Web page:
If you love wood ducks and their bright colors, you’re going to love the 2012-2013 Migratory Bird Hunting and Conservation Stamp.The wood duck will grace the stamp, which is also known as the Federal Duck Stamp. Minnesota artist Joe Hautman, who has won the Duck Stamp contest four previous times, was recently judged the winner of this year’s contest with his painting of a wood duck. Calling the Federal Duck Stamp one of conservation’s greatest tools, Evan Hirsche, president of the National Wildlife Refuge Association, said the stamp is a vital part of the wetlands acquisition fund-raising strategy for the nation’s wildlife refuges. Hirsche’s comments came following the annual 2011 Federal Duck Stamp Contest.
“Since 1934, the Duck Stamp, which supports the acquisition of wetland habitat for the National Wildlife Refuge System, is responsible for more than $750 million in conservation funds, resulting in more than 5.3 million acres of land being conserved — most of it on our nation’s national wildlife refuges,” he said.
The Federal Duck Stamp Contest is the oldest and most prestigious wildlife art competition in the United States. “The Ducks Stamp plays a critical role in the conservation of key habitats,” said Dan Ashe, director of the U.S. Fish & Wildlife Service. “Ninety-eight percent of the receipts from stamp sales are used to add critical breeding, migration and wintering habitat to the National Wildlife Refuge System.”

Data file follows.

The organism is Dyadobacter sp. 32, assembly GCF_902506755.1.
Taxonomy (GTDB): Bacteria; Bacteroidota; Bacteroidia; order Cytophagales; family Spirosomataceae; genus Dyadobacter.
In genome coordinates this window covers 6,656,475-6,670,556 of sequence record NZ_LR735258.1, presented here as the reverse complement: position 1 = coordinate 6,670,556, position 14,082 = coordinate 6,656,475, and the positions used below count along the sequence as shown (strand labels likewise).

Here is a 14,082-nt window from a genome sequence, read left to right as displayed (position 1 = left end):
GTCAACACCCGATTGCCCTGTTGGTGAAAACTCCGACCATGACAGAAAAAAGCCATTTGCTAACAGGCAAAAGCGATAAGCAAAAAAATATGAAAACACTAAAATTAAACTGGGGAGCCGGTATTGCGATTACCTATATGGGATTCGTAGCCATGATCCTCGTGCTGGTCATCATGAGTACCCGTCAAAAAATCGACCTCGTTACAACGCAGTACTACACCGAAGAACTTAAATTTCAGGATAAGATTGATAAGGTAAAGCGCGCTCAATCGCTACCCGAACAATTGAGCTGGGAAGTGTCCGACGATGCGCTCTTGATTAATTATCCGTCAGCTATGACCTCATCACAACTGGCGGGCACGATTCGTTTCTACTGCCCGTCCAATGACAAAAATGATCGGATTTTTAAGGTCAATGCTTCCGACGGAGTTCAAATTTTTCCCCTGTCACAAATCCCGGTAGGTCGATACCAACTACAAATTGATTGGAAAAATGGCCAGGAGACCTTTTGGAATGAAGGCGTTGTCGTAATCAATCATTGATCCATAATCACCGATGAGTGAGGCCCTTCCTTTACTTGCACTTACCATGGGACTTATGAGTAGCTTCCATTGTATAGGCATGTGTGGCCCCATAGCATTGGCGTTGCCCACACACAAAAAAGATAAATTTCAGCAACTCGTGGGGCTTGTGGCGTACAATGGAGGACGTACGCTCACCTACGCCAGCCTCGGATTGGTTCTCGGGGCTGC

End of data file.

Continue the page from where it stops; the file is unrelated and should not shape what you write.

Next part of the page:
Hunting and fishing contribute more than $95 billion to the United States economy each year, Hirsche said.
Those activities, of which the Duck Stamp is a part, also generate more than $1 billion on state and federal tax revenues annually. Waterfowl hunters buy the stamp annually because it is required by federal hunting regulations. But conservationists also buy the stamp to support wildlife and wildlife habitat.
An example of one of the refuges supported by funds from the Federal Duck Stamp is the Deer Flat National Wildlife Refuge in Nampa. Besides serving as a hunting license and a conservation tool, a current year’s Federal Duck Stamp also serves as an entrance pass for national wildlife refuges where admission is normally charged.